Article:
By Jose Leyva
It was the best season for the Yankees in years. The Bronx Bombers won their 27th World Series in November. Derek Jeter broke the Yankees’ all time record for career hits. Tens of thousands of fans clambered into the new stadium for eight extra games this season.
The merchants selling Yankee souvenirs around the stadium expected record sales. But instead, it was the worst season in a decade for the local business owners. Bronx Bomber merchandise has piled up unsold on their shelves and profits dropped by an estimated 20 or 30 percent.
“Something wrong was happening,” said Ali Ahmed, owner of Sand A. Sports store near the stadium. Ahmed sat at the cash register in front of a full inventory of Yankee jerseys, hoodies and World Series 2009 caps. “We all had the same question,” he said, referring to discussions with other merchants.
“How can this be a bad year for us, if the fans are going crazy for the Yankees?”
For the first time in ten years, Ahmed said he cannot afford to close his store at 161st Street and River Avenue for the winter.
Ahmed and other merchants believe that the new stadium cut into their sales, because the new subway access led directly into the baseball park preventing fans from walking past their stores. In addition, the souvenir shops located inside the sports venue provided a glut of the same merchandise. Finally, the tickets for the new stadium were more expensive than in the past, leaving less money in fans’ pockets for souvenirs.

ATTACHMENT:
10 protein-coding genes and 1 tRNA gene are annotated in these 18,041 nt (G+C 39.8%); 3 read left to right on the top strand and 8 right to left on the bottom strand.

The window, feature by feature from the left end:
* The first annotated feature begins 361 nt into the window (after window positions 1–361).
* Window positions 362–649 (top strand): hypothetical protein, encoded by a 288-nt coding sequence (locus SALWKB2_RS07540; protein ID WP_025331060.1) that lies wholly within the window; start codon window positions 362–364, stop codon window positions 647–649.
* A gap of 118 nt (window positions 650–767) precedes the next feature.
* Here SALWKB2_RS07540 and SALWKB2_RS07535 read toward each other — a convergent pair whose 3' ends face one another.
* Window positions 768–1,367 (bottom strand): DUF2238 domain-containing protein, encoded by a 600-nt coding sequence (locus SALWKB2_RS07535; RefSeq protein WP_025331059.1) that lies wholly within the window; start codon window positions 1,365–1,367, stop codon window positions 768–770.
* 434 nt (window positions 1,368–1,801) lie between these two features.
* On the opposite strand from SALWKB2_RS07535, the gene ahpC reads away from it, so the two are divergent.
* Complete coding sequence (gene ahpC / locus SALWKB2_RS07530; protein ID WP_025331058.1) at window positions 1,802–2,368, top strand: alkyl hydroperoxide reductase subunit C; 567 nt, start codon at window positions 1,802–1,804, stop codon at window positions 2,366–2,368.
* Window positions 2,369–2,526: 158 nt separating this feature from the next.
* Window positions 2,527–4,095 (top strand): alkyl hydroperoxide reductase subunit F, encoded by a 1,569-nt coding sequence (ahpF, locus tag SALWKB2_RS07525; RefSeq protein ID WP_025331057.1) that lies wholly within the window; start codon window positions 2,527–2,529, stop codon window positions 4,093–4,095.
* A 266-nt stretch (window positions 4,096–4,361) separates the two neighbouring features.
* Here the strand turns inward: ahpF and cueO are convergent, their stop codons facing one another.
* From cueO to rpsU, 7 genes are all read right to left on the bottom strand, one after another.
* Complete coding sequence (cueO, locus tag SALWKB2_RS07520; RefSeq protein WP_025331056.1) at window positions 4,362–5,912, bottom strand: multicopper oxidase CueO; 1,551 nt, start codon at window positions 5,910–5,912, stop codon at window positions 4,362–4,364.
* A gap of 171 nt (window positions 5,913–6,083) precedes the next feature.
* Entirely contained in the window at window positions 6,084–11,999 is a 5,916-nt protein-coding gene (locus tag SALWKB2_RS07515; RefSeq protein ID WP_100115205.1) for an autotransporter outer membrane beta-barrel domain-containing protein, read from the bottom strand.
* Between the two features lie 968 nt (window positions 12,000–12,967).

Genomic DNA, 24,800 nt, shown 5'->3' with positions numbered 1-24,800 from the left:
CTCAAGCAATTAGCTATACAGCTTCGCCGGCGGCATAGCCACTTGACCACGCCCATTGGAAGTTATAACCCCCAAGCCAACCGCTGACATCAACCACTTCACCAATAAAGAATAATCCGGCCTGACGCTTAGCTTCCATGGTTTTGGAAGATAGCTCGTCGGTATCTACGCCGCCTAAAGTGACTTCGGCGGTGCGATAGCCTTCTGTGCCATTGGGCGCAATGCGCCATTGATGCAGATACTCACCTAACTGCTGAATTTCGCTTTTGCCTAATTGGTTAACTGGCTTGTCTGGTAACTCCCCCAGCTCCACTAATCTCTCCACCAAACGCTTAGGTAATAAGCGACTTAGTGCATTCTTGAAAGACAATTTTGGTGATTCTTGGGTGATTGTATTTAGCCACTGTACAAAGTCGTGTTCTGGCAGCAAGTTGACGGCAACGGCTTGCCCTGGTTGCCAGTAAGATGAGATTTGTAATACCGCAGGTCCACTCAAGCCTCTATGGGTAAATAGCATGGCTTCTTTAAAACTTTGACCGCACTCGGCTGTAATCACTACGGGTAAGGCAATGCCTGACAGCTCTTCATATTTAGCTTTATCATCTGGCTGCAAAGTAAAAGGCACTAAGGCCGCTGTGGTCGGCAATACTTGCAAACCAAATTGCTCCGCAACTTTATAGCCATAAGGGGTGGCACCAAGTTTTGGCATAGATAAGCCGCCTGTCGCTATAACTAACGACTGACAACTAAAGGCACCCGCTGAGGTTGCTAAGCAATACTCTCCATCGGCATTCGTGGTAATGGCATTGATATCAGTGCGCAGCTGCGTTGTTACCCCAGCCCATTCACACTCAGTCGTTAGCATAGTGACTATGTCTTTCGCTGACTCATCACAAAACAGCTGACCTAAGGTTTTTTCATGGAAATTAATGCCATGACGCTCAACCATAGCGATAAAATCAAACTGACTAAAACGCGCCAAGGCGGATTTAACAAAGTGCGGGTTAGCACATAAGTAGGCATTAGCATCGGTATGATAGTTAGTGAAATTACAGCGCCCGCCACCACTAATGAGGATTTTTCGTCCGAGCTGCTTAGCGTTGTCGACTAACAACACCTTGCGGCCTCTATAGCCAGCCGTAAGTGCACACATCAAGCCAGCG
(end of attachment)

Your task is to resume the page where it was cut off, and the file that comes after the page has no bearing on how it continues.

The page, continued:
“With the new stadium now, there is a kind of monopoly: the shops inside the stadium are the big winners here,” said Alfred, a 42-year-old Korean owner of the Concourse Card Shop on 161st Street and Gerard Avenue.
In the old Yankee Stadium, team stores occupied around 6,000 square- feet of the total surface of the park. In the new stadium, there are almost 12,000 square-feet in which merchandise is sold.
In past years, Ahmed would close his shop by late September. The profits he made during the regular season were sufficient to compensate for almost four months of inactivity. He figured it was more costly for him to pay salaries and electricity to keep it open in the off season.